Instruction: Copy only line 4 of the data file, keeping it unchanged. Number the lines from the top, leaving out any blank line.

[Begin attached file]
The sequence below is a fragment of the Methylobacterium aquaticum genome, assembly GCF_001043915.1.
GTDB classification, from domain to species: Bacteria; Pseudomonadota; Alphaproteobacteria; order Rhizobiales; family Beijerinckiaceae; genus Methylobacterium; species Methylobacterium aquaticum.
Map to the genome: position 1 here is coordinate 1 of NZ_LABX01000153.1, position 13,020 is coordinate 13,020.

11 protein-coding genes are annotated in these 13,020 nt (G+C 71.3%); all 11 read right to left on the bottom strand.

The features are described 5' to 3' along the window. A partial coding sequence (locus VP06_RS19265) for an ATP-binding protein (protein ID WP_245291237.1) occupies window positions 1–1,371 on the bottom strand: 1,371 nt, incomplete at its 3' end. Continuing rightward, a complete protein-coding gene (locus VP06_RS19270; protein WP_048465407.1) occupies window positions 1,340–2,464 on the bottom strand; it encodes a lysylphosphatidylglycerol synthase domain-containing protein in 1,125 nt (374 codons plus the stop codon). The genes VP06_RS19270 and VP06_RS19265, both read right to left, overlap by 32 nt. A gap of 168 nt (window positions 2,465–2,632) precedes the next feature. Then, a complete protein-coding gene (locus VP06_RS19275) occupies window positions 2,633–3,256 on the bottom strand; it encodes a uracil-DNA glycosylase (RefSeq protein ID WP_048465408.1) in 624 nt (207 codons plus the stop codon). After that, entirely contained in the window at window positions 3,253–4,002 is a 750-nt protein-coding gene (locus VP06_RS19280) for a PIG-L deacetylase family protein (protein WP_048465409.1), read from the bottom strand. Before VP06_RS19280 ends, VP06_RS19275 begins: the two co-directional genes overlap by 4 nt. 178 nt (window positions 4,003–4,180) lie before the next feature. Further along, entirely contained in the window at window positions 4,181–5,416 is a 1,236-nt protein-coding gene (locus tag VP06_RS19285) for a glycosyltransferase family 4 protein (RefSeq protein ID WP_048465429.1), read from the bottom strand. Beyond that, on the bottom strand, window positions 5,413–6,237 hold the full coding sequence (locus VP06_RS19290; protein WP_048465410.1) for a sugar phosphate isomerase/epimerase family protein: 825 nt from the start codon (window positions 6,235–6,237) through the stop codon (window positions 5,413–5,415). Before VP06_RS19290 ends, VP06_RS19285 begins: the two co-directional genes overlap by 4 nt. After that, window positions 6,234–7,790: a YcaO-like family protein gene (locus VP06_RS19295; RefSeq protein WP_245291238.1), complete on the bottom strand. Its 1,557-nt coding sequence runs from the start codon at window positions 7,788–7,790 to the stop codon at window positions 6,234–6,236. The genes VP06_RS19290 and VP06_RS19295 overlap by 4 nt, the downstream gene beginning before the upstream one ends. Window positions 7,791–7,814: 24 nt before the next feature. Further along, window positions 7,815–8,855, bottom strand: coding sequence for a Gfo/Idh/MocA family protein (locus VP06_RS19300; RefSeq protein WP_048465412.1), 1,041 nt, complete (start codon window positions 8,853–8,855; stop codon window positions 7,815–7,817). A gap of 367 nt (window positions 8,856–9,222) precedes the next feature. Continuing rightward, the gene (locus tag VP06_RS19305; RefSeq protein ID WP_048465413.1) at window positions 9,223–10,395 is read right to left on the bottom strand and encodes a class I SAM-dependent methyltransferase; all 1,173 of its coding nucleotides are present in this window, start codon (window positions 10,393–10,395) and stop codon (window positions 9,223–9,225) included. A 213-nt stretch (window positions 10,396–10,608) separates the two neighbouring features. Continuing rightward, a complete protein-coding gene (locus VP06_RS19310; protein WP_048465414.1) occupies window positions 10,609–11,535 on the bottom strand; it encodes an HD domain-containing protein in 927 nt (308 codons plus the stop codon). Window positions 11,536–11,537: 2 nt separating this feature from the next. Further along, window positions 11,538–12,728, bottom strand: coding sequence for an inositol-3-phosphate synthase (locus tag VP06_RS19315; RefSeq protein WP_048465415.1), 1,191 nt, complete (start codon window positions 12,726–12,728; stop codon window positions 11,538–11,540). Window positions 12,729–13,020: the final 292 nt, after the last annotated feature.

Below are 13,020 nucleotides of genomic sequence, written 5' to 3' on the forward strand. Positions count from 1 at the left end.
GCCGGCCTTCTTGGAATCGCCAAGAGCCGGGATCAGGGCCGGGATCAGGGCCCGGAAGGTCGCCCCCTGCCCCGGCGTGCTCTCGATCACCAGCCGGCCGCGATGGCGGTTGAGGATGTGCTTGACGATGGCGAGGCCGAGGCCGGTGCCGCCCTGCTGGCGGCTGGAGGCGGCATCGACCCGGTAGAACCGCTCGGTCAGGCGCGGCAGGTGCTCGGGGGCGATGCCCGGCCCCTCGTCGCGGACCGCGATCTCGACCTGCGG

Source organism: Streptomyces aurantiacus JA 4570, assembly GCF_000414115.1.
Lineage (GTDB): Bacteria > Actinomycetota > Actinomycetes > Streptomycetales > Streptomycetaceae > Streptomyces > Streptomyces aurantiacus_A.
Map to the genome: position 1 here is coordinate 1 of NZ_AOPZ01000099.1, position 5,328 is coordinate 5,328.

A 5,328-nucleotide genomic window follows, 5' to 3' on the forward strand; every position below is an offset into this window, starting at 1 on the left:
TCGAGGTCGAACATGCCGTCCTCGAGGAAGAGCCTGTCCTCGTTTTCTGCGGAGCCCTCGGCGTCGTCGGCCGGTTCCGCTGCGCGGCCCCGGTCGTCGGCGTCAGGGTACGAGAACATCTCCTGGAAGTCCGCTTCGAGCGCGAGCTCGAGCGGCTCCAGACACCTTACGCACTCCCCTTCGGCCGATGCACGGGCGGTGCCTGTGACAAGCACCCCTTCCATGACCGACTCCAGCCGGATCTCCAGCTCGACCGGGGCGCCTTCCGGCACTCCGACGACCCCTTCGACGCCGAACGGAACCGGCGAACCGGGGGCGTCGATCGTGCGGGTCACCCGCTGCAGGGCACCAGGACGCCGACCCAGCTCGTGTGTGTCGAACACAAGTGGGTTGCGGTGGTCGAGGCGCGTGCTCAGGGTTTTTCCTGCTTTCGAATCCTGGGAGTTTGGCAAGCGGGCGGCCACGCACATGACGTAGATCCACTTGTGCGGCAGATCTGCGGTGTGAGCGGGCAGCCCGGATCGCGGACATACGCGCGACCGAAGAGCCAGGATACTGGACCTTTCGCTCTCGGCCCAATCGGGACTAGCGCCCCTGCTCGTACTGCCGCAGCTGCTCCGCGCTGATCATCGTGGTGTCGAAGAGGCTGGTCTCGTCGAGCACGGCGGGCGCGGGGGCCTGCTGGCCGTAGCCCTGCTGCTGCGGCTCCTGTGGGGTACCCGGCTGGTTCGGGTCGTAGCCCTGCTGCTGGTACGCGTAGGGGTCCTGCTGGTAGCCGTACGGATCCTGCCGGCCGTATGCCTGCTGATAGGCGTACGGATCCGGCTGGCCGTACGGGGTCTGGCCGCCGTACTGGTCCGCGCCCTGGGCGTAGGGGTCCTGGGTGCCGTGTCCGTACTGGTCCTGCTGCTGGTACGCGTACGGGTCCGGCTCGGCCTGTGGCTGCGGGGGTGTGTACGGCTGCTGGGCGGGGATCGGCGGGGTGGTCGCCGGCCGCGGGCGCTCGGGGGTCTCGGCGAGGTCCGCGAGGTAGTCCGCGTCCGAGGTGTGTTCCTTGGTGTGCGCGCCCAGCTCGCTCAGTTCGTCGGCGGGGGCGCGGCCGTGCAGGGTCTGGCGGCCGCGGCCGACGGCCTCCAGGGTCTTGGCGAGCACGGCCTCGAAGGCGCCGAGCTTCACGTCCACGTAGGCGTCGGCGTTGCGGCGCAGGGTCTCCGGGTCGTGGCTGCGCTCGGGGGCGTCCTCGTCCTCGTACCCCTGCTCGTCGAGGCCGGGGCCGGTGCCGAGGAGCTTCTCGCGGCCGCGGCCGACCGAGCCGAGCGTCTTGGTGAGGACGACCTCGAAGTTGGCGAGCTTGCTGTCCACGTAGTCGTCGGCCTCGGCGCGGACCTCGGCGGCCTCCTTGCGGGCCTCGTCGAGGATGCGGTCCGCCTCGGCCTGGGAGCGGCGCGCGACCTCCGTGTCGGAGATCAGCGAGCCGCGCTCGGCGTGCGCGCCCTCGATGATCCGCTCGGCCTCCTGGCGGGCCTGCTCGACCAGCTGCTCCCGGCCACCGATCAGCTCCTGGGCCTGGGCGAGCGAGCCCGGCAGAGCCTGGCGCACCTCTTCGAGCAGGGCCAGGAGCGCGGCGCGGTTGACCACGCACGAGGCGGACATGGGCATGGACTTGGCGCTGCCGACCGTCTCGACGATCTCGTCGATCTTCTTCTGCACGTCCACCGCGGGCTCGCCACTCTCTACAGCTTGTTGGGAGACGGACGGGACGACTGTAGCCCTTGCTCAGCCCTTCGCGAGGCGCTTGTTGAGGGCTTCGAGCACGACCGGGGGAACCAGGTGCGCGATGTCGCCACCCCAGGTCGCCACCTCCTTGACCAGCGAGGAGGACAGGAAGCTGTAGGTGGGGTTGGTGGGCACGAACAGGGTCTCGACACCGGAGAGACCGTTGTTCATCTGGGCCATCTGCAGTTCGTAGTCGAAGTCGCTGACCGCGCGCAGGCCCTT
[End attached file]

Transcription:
11 protein-coding genes are annotated in these 13,020 nt (G+C 71.3%); all 11 read right to left on the bottom strand.